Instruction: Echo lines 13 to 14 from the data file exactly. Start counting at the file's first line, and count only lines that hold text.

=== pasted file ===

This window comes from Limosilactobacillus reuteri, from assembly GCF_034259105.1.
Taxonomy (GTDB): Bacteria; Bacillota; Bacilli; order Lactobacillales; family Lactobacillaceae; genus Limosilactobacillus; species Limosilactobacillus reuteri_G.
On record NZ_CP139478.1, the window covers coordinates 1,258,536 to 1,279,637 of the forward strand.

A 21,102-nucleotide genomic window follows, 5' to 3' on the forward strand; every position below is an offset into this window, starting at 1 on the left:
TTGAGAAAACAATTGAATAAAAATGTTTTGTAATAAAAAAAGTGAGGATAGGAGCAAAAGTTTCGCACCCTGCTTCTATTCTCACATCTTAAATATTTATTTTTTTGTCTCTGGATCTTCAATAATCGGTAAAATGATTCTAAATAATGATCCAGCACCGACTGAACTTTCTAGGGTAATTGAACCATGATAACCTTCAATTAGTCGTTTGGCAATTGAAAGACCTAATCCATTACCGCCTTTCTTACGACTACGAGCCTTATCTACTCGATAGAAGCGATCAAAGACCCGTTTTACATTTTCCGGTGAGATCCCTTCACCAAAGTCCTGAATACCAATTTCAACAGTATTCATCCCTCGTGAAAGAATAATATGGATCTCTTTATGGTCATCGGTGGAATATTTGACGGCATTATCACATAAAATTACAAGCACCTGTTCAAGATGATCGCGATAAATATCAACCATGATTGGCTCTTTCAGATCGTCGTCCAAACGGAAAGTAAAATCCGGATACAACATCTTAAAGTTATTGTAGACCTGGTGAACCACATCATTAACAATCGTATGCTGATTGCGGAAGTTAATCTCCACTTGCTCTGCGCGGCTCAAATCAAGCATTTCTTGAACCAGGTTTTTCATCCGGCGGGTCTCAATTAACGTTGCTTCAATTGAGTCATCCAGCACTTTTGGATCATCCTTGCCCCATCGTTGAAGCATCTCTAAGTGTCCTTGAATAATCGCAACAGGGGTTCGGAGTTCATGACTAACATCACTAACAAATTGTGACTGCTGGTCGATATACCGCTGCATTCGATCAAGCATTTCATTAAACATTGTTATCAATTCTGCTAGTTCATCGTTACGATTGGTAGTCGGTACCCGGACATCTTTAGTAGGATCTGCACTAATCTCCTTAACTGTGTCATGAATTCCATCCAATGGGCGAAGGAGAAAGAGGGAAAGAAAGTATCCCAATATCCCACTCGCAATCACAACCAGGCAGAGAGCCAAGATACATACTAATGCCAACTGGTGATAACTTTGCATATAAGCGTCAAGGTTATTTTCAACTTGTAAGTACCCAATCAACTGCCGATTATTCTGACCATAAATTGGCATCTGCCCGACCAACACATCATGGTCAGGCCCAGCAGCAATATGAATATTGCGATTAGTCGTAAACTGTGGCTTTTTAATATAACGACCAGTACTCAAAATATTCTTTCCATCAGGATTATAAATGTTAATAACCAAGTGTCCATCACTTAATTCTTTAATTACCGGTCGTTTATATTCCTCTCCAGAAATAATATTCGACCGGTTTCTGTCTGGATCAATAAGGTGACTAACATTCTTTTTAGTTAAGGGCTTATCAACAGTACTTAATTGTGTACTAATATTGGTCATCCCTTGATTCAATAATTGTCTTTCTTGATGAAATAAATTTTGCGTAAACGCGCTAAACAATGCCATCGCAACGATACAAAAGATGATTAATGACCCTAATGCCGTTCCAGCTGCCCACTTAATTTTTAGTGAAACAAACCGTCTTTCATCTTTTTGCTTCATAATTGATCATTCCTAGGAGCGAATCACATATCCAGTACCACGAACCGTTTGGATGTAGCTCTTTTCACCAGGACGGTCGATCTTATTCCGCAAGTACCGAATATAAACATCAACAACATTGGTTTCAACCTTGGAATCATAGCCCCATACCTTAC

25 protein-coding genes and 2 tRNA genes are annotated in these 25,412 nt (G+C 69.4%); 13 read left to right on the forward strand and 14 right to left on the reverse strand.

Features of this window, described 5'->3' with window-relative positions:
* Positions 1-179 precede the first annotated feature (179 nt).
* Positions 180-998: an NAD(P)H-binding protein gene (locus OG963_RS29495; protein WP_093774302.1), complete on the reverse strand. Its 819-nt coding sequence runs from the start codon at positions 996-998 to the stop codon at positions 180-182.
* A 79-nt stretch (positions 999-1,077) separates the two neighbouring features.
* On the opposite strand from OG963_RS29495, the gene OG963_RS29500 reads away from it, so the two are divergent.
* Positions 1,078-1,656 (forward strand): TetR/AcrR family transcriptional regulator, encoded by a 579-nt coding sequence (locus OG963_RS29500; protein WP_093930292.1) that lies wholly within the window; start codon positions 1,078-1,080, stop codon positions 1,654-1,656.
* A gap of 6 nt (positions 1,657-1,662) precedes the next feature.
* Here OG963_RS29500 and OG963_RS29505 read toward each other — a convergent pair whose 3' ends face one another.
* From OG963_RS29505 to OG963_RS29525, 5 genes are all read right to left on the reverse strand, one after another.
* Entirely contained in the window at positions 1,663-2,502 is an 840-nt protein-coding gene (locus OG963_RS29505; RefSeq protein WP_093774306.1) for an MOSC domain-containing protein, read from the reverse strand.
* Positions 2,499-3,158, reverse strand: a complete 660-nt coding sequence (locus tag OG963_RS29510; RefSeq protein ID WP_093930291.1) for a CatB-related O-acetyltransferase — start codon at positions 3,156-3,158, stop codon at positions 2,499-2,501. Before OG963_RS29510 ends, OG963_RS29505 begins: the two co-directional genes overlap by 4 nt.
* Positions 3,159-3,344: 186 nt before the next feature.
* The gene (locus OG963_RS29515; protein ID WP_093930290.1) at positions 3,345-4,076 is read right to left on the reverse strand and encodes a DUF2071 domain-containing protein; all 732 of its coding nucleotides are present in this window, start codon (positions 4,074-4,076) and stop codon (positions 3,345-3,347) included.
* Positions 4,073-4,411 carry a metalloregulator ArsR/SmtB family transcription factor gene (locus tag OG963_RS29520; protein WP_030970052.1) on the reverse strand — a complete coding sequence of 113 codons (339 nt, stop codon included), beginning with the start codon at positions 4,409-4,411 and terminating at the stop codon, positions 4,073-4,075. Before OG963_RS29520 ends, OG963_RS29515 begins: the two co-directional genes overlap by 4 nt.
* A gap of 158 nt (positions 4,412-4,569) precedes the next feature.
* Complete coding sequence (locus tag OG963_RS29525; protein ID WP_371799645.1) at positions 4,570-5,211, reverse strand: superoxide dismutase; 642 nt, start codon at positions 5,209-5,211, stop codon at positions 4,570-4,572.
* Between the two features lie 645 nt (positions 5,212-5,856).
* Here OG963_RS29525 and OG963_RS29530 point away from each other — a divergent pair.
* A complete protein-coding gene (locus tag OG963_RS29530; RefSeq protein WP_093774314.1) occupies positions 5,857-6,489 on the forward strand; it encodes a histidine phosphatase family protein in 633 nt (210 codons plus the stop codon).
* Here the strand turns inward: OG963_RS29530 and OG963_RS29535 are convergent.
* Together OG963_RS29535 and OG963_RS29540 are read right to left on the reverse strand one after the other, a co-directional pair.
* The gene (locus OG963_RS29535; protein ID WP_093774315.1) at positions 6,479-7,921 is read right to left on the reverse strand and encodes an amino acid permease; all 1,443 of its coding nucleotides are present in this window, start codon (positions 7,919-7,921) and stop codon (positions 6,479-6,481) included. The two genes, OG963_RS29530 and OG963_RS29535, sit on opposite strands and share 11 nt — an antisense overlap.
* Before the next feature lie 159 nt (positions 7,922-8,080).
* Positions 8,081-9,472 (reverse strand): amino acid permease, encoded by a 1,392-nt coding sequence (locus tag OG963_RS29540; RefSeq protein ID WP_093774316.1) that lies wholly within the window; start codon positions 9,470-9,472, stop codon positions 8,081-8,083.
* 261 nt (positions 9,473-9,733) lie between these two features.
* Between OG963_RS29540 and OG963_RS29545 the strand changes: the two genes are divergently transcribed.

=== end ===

* A gap of 6 nt (positions 1,657-1,662) precedes the next feature.
* Here OG963_RS29500 and OG963_RS29505 read toward each other — a convergent pair whose 3' ends face one another.